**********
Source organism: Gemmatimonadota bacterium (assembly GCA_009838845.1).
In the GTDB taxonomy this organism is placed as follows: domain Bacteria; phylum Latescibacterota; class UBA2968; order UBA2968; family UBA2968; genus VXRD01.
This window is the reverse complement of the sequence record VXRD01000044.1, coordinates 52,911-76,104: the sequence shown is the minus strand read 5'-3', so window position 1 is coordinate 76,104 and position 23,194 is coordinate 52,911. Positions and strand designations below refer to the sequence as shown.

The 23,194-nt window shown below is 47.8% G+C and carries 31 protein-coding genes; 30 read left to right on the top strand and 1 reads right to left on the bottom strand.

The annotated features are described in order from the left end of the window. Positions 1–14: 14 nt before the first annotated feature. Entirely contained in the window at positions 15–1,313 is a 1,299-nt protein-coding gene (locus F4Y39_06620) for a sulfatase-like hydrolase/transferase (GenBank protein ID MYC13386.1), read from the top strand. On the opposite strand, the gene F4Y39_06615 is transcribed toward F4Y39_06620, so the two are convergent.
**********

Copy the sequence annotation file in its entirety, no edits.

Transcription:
Source organism: Gemmatimonadota bacterium (assembly GCA_009838845.1).
In the GTDB taxonomy this organism is placed as follows: domain Bacteria; phylum Latescibacterota; class UBA2968; order UBA2968; family UBA2968; genus VXRD01.
This window is the reverse complement of the sequence record VXRD01000044.1, coordinates 52,911-76,104: the sequence shown is the minus strand read 5'-3', so window position 1 is coordinate 76,104 and position 23,194 is coordinate 52,911. Positions and strand designations below refer to the sequence as shown.

The 23,194-nt window shown below is 47.8% G+C and carries 31 protein-coding genes; 30 read left to right on the top strand and 1 reads right to left on the bottom strand.

The annotated features are described in order from the left end of the window. Positions 1–14: 14 nt before the first annotated feature. Entirely contained in the window at positions 15–1,313 is a 1,299-nt protein-coding gene (locus F4Y39_06620) for a sulfatase-like hydrolase/transferase (GenBank protein ID MYC13386.1), read from the top strand. On the opposite strand, the gene F4Y39_06615 is transcribed toward F4Y39_06620, so the two are convergent.